Lady Aslyn’s parents, the Earl and Countess of Eames, were killed in a train crash when she was just a girl. She has led a very sheltered life with her guardian and his wife, who rarely goes out into society and is of a delicate constitution. The two are clearly devoted to one another, and Aslyn can’t help but hope that her own marriage will prove equally felicitous. Although nothing is official, it’s widely known that Aslyn has been destined for Kipwick since the cradle. But Aslyn has become rather restless of late, and is chafing at the restrictions that are constantly imposed upon her by her gender, her position and the duchess, who dislikes going out and encourages Aslyn to remain home as often as possible. Thinking that perhaps an evening visit to the Cremorne pleasure gardens will yield a glimpse of something exciting, she hopes to persuade Kipwick to remain there until after dark, when, according to the gossip rags, the naughty undertakings that have titillated her imagination are… undertaken. Sadly however, it seems as though the place is rather staid, and she has just owned to Kip that Cremorne isn’t quite what she expected when a young woman accidentally bumps into them and promptly introduces herself as Miss Fancy Trewlove. When a tall, handsome, dark-eyed gentleman emerges from the shadows and is introduced as her brother, Aslyn – whose ‘understanding’ with Kipwick means she has never been courted or even experienced the mildest of flirtations – is struck by the sheer force of his presence and shocked at the strength of her physical reaction to him.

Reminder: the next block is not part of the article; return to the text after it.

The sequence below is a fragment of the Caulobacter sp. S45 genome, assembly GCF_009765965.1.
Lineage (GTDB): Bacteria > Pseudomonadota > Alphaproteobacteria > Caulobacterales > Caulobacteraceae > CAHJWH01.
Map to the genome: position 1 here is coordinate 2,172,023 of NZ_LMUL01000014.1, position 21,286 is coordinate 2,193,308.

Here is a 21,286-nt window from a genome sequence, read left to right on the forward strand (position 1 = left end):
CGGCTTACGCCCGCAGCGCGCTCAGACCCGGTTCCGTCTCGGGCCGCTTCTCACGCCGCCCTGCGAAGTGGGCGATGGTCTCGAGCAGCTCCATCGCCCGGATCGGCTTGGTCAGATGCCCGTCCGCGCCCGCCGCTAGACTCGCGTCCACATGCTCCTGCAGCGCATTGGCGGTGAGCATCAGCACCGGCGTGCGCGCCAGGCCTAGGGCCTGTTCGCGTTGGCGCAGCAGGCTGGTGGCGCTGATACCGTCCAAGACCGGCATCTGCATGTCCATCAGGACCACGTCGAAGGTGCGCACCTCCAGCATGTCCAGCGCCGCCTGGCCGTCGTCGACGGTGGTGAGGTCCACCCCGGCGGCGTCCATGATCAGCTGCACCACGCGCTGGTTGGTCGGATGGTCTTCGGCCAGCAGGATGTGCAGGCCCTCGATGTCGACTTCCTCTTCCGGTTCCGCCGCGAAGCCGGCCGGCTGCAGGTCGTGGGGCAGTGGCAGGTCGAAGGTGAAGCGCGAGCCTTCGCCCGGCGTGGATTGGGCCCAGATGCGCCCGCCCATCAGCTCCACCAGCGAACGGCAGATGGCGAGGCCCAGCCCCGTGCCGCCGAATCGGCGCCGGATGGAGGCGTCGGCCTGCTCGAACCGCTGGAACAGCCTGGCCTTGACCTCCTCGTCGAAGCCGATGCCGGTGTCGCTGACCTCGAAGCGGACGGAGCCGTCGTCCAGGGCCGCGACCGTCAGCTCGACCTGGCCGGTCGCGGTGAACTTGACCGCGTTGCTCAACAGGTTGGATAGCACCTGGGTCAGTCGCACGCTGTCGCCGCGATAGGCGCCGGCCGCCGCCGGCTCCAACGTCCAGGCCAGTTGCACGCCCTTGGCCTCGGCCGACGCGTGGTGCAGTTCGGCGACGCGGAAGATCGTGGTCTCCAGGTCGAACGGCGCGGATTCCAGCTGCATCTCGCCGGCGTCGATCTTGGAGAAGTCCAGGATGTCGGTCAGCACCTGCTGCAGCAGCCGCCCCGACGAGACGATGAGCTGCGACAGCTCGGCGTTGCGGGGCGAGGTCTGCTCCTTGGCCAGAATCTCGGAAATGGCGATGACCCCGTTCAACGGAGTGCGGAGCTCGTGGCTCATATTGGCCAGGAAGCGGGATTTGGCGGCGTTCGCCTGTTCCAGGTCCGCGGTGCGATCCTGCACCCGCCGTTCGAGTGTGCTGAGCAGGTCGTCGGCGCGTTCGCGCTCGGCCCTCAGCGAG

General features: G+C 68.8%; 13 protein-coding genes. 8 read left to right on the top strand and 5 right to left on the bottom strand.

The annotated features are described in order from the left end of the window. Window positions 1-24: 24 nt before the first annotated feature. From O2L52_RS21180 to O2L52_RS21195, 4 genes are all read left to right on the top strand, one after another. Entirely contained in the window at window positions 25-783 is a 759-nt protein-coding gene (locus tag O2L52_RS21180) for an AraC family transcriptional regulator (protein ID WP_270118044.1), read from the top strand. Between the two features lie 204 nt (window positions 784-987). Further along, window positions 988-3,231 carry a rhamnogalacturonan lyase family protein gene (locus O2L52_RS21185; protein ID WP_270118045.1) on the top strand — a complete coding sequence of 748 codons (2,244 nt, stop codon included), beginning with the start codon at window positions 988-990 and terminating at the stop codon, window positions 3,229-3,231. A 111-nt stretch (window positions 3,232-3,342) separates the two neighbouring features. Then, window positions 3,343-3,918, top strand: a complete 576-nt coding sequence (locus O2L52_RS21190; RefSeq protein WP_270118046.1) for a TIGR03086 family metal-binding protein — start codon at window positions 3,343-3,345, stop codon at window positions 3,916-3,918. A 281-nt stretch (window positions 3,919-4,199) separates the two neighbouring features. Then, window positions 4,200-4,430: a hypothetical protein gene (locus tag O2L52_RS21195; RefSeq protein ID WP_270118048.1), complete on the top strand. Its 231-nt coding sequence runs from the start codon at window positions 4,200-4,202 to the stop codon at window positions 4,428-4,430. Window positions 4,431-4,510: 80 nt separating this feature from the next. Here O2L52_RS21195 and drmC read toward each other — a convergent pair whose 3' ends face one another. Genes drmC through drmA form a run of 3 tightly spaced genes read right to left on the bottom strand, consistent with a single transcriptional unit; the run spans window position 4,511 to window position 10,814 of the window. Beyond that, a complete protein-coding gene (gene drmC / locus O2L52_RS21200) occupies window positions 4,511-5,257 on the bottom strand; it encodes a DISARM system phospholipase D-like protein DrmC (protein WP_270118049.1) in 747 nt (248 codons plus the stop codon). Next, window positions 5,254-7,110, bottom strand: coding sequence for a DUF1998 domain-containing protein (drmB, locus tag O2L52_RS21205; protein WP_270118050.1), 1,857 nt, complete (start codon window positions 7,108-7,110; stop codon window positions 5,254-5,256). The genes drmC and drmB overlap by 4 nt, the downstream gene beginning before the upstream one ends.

While Mick hadn’t planned for his sister to engineer the meeting, he makes the most of the opportunity, rather surprised to find that Lady Aslyn is not what he expected; unlike most young ladies of her class, she is approachable and easy to talk to. She is also, Mick notes with satisfaction, intrigued by him and has hardly taken her eyes off him since he first appeared – which is all to the good as far as his plans go.